Abstract # 2445 Poster # 101:

Scheduled for Friday, June 20, 2008 05:00 PM-07:00 PM: Session 12 (Ball Rooms A and B) Poster Presentation

Is it worth the risk? Novel food presentation affects behavior in captive owl monkeys (Aotus spp.)

R. M. Hores1,2, C. K. Wolovich1,3 and S. Evans1
1DuMond Conservancy for Primates and Tropical Forests, Inc., Miami, FL 33170, USA, 2Southern Illinois University, 3Bucknell University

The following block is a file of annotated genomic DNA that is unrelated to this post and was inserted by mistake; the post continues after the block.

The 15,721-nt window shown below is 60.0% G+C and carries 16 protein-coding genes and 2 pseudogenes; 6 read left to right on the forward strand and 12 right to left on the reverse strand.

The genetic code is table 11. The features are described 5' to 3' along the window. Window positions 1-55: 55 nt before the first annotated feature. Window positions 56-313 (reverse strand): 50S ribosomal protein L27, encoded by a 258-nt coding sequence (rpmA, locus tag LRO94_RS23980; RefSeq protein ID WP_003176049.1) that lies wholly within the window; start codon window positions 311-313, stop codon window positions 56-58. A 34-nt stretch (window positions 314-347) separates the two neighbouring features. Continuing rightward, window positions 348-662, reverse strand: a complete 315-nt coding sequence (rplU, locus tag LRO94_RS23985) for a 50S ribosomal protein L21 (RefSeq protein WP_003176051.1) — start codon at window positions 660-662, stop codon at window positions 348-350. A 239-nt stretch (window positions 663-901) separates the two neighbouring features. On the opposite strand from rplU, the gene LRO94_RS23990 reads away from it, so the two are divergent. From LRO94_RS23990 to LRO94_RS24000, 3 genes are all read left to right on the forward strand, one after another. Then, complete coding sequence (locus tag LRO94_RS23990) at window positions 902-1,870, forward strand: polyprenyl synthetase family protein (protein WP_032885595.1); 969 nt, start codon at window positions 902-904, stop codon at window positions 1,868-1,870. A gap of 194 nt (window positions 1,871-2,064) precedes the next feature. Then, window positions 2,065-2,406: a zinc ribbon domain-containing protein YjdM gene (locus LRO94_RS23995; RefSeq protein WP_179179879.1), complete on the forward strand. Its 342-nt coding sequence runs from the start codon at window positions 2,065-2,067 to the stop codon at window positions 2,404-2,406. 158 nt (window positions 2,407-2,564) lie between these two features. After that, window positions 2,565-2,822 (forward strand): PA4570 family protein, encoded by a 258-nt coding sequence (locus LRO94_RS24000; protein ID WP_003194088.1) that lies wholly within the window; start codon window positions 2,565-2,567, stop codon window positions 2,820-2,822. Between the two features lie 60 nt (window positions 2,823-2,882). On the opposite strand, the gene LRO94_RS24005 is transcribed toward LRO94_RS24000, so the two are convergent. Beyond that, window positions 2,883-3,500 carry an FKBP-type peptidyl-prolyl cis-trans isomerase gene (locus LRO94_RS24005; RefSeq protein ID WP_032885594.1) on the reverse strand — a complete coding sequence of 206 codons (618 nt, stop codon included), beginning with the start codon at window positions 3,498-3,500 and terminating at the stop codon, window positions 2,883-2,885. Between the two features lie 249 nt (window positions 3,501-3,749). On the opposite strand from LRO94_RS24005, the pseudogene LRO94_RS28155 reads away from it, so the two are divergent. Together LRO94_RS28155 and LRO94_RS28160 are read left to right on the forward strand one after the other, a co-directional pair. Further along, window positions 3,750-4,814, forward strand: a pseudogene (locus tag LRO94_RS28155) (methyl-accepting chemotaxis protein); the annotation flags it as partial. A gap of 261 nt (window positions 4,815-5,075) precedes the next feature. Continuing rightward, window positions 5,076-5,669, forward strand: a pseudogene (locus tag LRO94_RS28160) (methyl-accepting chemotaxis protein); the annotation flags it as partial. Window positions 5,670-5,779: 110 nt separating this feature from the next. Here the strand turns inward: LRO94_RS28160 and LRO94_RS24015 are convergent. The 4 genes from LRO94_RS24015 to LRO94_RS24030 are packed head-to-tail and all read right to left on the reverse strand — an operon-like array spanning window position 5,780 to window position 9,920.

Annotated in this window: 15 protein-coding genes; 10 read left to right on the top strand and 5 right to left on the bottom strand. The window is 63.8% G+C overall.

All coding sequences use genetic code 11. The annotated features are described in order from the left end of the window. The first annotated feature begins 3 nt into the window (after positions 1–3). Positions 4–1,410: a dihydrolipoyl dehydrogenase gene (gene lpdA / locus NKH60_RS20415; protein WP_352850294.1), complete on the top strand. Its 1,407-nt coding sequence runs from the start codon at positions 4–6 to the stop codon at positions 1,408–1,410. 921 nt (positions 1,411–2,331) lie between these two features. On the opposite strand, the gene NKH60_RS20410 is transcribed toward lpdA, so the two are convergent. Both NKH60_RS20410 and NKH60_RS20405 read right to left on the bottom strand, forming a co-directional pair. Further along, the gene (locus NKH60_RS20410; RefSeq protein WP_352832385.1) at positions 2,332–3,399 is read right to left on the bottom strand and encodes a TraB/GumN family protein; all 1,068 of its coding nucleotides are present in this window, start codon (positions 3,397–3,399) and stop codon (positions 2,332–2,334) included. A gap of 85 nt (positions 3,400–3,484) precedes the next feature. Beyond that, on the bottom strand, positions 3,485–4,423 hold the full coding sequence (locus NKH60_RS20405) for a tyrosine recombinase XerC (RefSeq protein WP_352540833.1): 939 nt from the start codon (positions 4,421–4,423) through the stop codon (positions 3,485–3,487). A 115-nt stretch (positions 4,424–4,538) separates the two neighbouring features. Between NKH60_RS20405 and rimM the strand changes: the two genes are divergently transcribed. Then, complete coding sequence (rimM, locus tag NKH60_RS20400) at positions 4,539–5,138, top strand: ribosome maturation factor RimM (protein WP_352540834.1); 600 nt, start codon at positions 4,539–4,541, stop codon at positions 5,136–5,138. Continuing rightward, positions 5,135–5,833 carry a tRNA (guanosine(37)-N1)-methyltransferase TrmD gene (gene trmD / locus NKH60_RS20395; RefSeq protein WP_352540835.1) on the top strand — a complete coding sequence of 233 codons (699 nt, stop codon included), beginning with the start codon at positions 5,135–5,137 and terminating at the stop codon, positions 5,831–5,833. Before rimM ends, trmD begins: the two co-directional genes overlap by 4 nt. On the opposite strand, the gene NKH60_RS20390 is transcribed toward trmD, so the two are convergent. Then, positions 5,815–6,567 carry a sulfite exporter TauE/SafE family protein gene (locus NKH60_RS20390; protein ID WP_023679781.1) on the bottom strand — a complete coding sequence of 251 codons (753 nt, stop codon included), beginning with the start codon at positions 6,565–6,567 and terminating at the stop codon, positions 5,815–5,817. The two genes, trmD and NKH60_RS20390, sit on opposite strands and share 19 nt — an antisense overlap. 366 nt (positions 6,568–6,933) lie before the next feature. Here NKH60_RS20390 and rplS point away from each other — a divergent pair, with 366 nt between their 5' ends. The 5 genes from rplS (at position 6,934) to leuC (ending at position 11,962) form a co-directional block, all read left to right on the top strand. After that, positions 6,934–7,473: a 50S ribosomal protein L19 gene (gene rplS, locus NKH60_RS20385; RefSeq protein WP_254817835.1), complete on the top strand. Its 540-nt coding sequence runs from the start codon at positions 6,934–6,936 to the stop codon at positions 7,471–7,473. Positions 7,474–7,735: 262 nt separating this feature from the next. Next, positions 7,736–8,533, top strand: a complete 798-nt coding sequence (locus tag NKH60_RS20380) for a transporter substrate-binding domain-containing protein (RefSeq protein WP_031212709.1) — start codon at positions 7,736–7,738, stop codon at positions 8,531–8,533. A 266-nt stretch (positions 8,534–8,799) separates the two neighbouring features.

Foraging risks can include becoming more conspicuous to predators, trying novel foods, and reaching into enclosed spaces. Owl monkeys (Aotus spp.) are nocturnal arboreal primates that are marked by high levels of cooperative behavior. To examine the effects of feeding in potentially ‘risky’ situations such as feeding near the ground and reaching into an enclosed space, we examined the behavioral responses to various forms of food presentation (control [normal location], ground treatment, and novel opaque container) that were presented in a randomized order in nine social groups of captive Aotus from February-July 2007. We observed the adult male and female of each group and scored the latency to approach the food, the latency to begin eating food, and all social interactions involving food. There were no significant sex differences in response to the novel feeding conditions [Wilcoxon Signed Ranks tests, a=0.05]. Males and females, however, had both significantly longer latencies to approach and latencies to begin eating during the opaque container treatment than during the control. When food was presented near the ground, females seemed particularly reluctant to begin eating. Food-related social interactions with mates and young were most frequent when food was presented near the ground. Because owl monkeys typically do not go to the ground to forage, they may choose to obtain food from others rather than put themselves in a potentially ‘risky’ situation.